Background: The global COVID-19 pandemic has led to an urgent need for scalable methods for clinical diagnostics and viral tracking. Next generation sequencing technologies have enabled large-scale genomic surveillance of SARS-CoV-2 as thousands of isolates are being sequenced around the world and deposited in public data repositories. A number of methods using both short- and long-read technologies are currently being applied for SARS-CoV-2 sequencing, including amplicon approaches, metagenomic methods, and sequence capture or enrichment methods. Given the small genome size, the ability to sequence SARS-CoV-2 at scale is limited by the cost and labor associated with making sequencing libraries. Results: Here we describe a low-cost, streamlined, all amplicon-based method for sequencing SARS-CoV-2, which bypasses costly and time-consuming library preparation steps. We benchmark this tailed amplicon method against both the ARTIC amplicon protocol and sequence capture approaches and show that an optimized tailed amplicon approach achieves comparable amplicon balance, coverage metrics, and variant calls to the ARTIC v3 approach. Conclusions: The tailed amplicon method we describe represents a cost-effective and highly scalable method for SARS-CoV-2 sequencing.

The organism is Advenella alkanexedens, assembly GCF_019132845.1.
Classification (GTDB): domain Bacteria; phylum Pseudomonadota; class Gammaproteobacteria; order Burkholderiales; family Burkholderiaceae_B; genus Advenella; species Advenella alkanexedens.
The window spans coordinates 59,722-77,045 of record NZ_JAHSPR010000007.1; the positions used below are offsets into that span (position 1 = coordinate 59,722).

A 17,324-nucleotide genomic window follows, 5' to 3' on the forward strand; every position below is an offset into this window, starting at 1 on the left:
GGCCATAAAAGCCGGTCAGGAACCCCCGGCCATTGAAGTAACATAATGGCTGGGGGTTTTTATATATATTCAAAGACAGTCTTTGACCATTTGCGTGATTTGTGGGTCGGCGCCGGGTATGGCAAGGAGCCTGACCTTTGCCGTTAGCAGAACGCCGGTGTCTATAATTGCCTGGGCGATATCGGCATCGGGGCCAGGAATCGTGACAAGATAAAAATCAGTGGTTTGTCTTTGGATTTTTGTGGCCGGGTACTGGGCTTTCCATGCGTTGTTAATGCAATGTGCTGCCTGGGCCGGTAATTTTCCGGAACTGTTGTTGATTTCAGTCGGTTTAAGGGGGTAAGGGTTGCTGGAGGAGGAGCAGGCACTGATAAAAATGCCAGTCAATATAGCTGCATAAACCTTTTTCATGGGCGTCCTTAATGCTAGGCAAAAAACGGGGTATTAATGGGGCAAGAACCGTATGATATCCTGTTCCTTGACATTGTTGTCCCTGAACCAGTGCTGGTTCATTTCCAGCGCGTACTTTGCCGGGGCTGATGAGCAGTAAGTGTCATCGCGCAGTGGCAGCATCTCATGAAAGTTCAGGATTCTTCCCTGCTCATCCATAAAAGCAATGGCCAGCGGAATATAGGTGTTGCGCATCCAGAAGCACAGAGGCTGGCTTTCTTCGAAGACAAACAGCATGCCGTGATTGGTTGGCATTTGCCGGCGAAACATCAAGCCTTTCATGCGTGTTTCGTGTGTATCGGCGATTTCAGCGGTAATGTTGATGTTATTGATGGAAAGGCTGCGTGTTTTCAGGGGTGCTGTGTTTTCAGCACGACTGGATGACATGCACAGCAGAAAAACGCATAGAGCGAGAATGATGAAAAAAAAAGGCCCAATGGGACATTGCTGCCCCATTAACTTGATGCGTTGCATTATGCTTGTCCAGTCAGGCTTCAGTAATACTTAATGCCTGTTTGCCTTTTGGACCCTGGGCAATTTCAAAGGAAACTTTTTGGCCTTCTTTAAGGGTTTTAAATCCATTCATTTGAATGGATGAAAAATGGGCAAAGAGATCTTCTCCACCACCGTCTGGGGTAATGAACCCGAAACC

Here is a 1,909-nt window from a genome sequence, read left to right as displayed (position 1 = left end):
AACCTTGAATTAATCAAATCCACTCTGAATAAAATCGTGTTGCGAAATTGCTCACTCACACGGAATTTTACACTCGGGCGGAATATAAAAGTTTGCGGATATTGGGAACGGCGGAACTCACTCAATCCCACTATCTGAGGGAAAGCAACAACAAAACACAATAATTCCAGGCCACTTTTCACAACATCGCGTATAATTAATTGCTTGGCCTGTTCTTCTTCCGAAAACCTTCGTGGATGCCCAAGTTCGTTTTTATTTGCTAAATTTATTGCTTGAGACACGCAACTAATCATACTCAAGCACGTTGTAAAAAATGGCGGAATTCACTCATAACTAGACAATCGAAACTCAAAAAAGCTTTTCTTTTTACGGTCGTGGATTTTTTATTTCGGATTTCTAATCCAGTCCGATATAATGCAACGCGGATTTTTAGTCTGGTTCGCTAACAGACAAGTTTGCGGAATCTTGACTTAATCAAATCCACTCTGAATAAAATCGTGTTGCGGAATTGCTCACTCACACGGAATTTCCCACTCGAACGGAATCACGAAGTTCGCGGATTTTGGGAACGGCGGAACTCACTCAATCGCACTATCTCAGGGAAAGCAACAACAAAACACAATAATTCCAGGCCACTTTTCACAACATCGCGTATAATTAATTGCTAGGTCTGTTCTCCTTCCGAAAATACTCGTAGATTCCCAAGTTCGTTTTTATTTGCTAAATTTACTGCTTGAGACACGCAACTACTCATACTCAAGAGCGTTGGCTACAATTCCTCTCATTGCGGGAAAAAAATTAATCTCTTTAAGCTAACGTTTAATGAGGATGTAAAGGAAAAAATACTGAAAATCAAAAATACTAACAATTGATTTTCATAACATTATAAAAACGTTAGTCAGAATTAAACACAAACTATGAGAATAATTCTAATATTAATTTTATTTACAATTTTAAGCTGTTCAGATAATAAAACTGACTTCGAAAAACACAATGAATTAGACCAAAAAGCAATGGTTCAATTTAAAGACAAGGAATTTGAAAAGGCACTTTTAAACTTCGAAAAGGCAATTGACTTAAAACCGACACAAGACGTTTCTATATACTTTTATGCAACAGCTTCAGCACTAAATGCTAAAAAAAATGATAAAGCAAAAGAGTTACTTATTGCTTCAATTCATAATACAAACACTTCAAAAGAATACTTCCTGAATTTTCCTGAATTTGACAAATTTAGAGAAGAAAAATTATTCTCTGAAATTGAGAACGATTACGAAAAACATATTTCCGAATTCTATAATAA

Bibliographical noteFunding Information:
We thank the staff of the University of Minnesota Genomics Center for helpful discussions and technical support. We thank Brandon Vanderbush for conducting QC on the SARS-CoV-2 samples and sequencing libraries. This work was carried out in part using computing resources at the University of Minnesota Supercomputing Institute. We thank Sean Wang and Matt Plumb from the Minnesota Department of Heath for helpful discussions and for sharing ARTIC v3 primers. We thank Amy Kistler from the Chan-Zuckerberg BioHub, Ryan Donohue, Julie Lau, and Roberto Catteneo from the Mayo Clinic, Jason Blanton from the Florida Department of Health, Yan Li and Suxiang Tong from the Centers for Disease Control and Prevention Pathogen Discover Lab, and Stacia Wyman from the University of California, Berkeley?s Innovative Genomics Institute for sharing unpublished results using the tailed amplicon method described here.
© 2020, The Author(s).
- Genome sequencing
- Viral surveillance